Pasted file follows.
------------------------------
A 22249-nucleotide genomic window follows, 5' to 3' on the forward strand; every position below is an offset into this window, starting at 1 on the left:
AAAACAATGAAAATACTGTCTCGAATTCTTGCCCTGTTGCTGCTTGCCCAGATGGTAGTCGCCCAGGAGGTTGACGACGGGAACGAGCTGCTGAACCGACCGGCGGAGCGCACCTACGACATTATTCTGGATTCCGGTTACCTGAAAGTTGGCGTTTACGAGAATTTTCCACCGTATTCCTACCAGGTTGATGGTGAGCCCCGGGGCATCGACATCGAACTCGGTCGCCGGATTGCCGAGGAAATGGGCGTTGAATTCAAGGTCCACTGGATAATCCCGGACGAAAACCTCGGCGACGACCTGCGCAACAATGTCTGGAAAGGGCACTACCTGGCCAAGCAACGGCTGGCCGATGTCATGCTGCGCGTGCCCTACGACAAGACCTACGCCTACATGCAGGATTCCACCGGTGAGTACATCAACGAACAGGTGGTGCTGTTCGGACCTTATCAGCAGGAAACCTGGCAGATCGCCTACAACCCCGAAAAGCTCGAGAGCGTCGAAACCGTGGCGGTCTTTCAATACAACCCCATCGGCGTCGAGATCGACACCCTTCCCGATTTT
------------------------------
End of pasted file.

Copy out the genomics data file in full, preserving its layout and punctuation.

A 22249-nucleotide genomic window follows, 5' to 3' on the forward strand; every position below is an offset into this window, starting at 1 on the left:
AAAACAATGAAAATACTGTCTCGAATTCTTGCCCTGTTGCTGCTTGCCCAGATGGTAGTCGCCCAGGAGGTTGACGACGGGAACGAGCTGCTGAACCGACCGGCGGAGCGCACCTACGACATTATTCTGGATTCCGGTTACCTGAAAGTTGGCGTTTACGAGAATTTTCCACCGTATTCCTACCAGGTTGATGGTGAGCCCCGGGGCATCGACATCGAACTCGGTCGCCGGATTGCCGAGGAAATGGGCGTTGAATTCAAGGTCCACTGGATAATCCCGGACGAAAACCTCGGCGACGACCTGCGCAACAATGTCTGGAAAGGGCACTACCTGGCCAAGCAACGGCTGGCCGATGTCATGCTGCGCGTGCCCTACGACAAGACCTACGCCTACATGCAGGATTCCACCGGTGAGTACATCAACGAACAGGTGGTGCTGTTCGGACCTTATCAGCAGGAAACCTGGCAGATCGCCTACAACCCCGAAAAGCTCGAGAGCGTCGAAACCGTGGCGGTCTTTCAATACAACCCCATCGGCGTCGAGATCGACACCCTTCCCGATTTT